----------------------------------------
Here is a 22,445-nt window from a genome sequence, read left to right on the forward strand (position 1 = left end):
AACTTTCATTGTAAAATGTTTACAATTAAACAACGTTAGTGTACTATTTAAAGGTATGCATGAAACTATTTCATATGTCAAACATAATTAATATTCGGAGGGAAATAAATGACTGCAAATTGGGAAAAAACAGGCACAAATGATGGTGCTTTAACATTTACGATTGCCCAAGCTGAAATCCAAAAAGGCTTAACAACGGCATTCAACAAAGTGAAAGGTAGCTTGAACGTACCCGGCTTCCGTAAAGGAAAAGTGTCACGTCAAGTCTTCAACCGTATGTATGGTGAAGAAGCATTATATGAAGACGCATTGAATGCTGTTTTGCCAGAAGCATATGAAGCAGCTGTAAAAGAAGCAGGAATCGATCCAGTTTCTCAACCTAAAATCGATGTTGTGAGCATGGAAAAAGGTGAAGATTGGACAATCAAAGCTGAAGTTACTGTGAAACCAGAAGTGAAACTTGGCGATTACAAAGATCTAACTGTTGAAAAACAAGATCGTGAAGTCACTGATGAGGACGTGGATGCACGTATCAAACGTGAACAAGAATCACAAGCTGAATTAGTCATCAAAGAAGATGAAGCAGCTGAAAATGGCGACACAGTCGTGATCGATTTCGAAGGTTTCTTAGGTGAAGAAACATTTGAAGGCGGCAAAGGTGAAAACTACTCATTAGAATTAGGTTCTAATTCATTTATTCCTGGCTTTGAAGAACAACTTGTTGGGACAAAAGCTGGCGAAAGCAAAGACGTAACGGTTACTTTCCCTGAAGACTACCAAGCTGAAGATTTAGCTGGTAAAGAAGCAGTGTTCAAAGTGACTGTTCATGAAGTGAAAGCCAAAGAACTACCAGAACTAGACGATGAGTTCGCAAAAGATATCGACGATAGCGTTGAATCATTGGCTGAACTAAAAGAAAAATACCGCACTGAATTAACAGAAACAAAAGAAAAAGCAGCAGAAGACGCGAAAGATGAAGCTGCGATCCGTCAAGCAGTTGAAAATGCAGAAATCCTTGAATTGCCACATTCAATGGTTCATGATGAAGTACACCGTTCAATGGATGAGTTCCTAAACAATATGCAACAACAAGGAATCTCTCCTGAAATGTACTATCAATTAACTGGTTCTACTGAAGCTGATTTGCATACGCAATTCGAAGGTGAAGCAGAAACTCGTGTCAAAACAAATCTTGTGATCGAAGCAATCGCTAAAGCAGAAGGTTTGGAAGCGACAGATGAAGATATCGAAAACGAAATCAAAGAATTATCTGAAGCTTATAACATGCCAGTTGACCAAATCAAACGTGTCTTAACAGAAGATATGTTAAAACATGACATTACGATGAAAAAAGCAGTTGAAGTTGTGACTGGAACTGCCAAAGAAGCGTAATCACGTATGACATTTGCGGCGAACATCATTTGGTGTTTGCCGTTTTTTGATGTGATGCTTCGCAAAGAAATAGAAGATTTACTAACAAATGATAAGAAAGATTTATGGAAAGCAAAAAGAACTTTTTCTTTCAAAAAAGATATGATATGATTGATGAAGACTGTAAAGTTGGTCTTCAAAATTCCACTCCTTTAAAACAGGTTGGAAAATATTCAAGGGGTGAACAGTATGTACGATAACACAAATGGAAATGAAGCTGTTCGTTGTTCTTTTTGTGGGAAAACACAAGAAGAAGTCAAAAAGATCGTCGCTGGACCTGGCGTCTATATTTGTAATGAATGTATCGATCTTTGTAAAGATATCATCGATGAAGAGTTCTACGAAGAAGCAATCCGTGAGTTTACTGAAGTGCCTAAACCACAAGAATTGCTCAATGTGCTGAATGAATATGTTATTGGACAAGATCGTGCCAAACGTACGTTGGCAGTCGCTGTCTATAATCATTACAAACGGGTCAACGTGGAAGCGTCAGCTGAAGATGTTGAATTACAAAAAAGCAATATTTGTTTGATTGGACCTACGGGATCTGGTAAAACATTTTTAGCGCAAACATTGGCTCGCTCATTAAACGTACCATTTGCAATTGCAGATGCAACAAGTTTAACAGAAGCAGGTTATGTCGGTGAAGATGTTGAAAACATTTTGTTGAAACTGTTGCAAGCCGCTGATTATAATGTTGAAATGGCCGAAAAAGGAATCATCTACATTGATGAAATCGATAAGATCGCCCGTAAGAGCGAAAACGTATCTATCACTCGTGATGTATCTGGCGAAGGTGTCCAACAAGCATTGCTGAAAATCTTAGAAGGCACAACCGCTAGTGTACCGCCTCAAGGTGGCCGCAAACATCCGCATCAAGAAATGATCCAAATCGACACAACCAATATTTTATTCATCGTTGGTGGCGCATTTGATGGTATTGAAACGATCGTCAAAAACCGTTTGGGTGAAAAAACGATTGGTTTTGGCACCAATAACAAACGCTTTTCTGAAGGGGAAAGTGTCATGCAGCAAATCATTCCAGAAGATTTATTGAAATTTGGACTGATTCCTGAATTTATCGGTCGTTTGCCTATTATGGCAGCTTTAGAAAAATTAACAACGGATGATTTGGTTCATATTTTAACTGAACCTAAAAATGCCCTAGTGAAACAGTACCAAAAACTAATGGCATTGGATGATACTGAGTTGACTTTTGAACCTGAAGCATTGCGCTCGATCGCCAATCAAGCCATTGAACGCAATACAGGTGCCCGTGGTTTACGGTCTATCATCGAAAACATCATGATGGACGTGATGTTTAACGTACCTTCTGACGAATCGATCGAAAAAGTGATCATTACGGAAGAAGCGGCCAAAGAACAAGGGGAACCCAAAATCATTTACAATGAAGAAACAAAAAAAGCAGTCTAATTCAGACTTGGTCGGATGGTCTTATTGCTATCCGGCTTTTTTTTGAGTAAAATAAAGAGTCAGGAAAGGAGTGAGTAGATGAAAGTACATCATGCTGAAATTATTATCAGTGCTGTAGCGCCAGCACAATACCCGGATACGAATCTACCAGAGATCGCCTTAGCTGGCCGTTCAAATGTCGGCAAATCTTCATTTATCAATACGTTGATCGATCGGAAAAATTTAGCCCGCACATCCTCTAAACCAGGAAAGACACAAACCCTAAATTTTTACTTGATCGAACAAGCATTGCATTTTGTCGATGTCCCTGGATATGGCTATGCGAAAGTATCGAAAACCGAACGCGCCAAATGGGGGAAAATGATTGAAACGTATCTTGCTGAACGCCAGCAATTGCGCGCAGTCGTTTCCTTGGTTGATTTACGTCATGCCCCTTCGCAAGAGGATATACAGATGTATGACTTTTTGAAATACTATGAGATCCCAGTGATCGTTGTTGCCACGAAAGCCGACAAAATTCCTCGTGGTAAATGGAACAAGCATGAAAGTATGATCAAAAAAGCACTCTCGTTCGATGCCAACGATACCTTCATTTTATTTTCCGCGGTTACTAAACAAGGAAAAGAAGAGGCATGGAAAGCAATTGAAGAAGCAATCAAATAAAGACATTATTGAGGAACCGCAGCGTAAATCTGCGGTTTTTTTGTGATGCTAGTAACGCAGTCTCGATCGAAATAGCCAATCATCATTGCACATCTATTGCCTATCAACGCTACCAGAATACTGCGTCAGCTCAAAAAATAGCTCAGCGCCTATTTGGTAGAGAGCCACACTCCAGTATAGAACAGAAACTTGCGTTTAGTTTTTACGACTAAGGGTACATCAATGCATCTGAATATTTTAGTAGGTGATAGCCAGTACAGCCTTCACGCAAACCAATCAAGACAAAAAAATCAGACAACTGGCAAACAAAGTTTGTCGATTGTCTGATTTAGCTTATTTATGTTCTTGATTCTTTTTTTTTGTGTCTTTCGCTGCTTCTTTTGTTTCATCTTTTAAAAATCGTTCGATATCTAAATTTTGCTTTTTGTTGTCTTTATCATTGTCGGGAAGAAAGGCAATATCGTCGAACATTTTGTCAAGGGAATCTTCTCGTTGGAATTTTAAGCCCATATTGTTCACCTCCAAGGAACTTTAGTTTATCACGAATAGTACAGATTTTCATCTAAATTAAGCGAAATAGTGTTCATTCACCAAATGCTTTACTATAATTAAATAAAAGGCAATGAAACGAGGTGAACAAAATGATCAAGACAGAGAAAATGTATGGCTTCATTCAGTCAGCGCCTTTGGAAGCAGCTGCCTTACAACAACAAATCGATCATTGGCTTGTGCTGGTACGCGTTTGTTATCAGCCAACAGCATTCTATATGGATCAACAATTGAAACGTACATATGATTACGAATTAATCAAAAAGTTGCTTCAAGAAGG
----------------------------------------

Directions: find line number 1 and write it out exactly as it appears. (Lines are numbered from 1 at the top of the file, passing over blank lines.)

Here is a 22,445-nt window from a genome sequence, read left to right on the forward strand (position 1 = left end):